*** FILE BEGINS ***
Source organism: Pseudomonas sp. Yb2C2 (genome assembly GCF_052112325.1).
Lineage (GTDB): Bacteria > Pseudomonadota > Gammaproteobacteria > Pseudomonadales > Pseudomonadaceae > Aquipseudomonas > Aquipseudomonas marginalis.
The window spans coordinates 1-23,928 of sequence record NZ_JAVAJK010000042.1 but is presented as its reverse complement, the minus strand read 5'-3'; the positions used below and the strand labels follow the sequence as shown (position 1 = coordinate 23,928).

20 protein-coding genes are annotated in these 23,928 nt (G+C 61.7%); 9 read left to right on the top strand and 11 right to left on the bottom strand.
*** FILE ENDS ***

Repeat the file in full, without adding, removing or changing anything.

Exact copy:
Source organism: Pseudomonas sp. Yb2C2 (genome assembly GCF_052112325.1).
Lineage (GTDB): Bacteria > Pseudomonadota > Gammaproteobacteria > Pseudomonadales > Pseudomonadaceae > Aquipseudomonas > Aquipseudomonas marginalis.
The window spans coordinates 1-23,928 of sequence record NZ_JAVAJK010000042.1 but is presented as its reverse complement, the minus strand read 5'-3'; the positions used below and the strand labels follow the sequence as shown (position 1 = coordinate 23,928).

20 protein-coding genes are annotated in these 23,928 nt (G+C 61.7%); 9 read left to right on the top strand and 11 right to left on the bottom strand.